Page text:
Farm Business Income (FBI) is the headline business-level measure of farm income, or profit, in the UK. FBI represents the total income available to all unpaid labour and their capital invested in the business. Returns from diversified activities are included in overall FBI. FBI figures are derived from the results of the Farm Business Survey (FBS, previously known as the Farm Accounts Survey (FAS)). The Farm Business Survey does not include information on small farms or pig, poultry and horticulture sectors.
Total Income From Farming (TIFF) released in January 2017 is an estimate of national-level farm incomes and is based on to calendar years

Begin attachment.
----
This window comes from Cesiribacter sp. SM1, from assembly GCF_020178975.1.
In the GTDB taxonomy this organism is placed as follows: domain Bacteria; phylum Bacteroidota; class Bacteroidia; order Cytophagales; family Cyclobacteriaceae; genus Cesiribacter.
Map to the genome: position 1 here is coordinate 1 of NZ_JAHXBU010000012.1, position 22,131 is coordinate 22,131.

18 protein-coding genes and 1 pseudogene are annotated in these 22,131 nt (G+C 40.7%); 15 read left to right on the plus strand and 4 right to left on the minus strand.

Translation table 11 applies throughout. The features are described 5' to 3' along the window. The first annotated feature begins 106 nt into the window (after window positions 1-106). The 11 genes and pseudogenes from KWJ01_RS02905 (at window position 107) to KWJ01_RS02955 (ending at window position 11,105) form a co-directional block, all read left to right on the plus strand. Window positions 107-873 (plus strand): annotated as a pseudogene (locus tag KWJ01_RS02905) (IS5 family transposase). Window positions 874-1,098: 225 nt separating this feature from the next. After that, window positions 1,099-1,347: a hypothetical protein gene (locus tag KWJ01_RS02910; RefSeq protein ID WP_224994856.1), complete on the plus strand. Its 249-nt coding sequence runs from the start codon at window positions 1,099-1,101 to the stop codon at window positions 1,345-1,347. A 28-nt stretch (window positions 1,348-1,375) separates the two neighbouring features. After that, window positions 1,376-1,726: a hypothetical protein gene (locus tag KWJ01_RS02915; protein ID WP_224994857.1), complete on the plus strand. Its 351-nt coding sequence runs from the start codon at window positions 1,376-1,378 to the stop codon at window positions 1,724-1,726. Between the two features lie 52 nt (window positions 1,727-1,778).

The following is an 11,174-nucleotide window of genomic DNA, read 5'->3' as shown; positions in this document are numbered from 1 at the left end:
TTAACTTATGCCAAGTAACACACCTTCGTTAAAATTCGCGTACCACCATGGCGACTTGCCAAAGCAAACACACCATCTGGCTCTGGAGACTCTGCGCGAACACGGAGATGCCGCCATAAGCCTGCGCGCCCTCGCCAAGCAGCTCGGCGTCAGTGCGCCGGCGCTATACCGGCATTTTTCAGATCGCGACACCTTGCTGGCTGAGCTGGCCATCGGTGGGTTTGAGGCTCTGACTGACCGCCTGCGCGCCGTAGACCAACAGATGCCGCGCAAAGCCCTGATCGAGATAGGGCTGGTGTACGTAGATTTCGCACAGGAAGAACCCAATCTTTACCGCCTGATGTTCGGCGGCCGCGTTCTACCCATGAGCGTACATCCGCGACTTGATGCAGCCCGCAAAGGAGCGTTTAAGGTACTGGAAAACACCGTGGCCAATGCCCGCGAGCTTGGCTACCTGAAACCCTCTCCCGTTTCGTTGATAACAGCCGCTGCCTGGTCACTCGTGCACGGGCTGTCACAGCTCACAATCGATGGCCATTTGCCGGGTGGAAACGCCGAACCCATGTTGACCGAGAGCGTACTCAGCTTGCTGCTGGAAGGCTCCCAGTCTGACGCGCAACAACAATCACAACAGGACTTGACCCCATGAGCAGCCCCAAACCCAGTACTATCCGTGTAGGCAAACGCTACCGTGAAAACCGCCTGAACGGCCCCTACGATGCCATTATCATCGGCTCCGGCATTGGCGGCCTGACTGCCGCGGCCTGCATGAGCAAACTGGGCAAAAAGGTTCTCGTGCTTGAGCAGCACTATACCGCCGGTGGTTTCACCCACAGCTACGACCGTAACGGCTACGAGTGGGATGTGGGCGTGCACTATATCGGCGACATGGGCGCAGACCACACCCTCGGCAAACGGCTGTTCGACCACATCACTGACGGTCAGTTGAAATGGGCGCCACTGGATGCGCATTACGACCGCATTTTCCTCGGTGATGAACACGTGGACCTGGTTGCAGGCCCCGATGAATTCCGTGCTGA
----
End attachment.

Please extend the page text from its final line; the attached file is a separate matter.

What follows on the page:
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The primary use of FBS data is to inform policy decisions and to help monitor and evaluate current policies, especially their impact on different agricultural sectors. FBS results also contribute to the compilation of Total Income from Farming (TIFF) estimates.
The data is also used to meet the European requirements of the Farm Accountancy Data Network (FADN). The FADN is the only source of micro-economic data that is harmonised across all EU countries and is used for the formulation and evaluation of agricultural policy.
The prominent profile of FBS in policy issues relates to the nature of the information collected and the scarcity of alternative sources.
Official statistics are produced by professionally independent statistical staff – more information on the standards of official statistics in Scotland can be accessed at: http://www.gov.scot/Topics/Statistics/About